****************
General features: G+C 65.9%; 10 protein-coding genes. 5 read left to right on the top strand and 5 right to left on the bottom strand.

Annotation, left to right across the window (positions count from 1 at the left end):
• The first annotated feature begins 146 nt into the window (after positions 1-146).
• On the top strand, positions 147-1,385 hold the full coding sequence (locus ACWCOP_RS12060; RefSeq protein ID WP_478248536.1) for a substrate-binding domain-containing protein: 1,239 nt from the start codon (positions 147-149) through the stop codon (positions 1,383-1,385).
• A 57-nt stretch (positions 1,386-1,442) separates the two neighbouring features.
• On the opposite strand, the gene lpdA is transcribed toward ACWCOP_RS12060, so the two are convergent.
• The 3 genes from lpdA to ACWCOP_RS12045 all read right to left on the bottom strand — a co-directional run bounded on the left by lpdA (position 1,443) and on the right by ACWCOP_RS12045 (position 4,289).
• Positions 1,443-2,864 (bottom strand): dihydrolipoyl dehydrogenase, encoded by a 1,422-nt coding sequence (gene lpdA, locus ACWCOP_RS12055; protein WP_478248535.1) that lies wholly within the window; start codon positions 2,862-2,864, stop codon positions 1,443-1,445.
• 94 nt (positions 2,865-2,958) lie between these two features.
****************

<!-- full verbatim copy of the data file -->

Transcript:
General features: G+C 65.9%; 10 protein-coding genes. 5 read left to right on the top strand and 5 right to left on the bottom strand.

Annotation, left to right across the window (positions count from 1 at the left end):
• The first annotated feature begins 146 nt into the window (after positions 1-146).
• On the top strand, positions 147-1,385 hold the full coding sequence (locus ACWCOP_RS12060; RefSeq protein ID WP_478248536.1) for a substrate-binding domain-containing protein: 1,239 nt from the start codon (positions 147-149) through the stop codon (positions 1,383-1,385).
• A 57-nt stretch (positions 1,386-1,442) separates the two neighbouring features.
• On the opposite strand, the gene lpdA is transcribed toward ACWCOP_RS12060, so the two are convergent.
• The 3 genes from lpdA to ACWCOP_RS12045 all read right to left on the bottom strand — a co-directional run bounded on the left by lpdA (position 1,443) and on the right by ACWCOP_RS12045 (position 4,289).
• Positions 1,443-2,864 (bottom strand): dihydrolipoyl dehydrogenase, encoded by a 1,422-nt coding sequence (gene lpdA, locus ACWCOP_RS12055; protein WP_478248535.1) that lies wholly within the window; start codon positions 2,862-2,864, stop codon positions 1,443-1,445.
• 94 nt (positions 2,865-2,958) lie between these two features.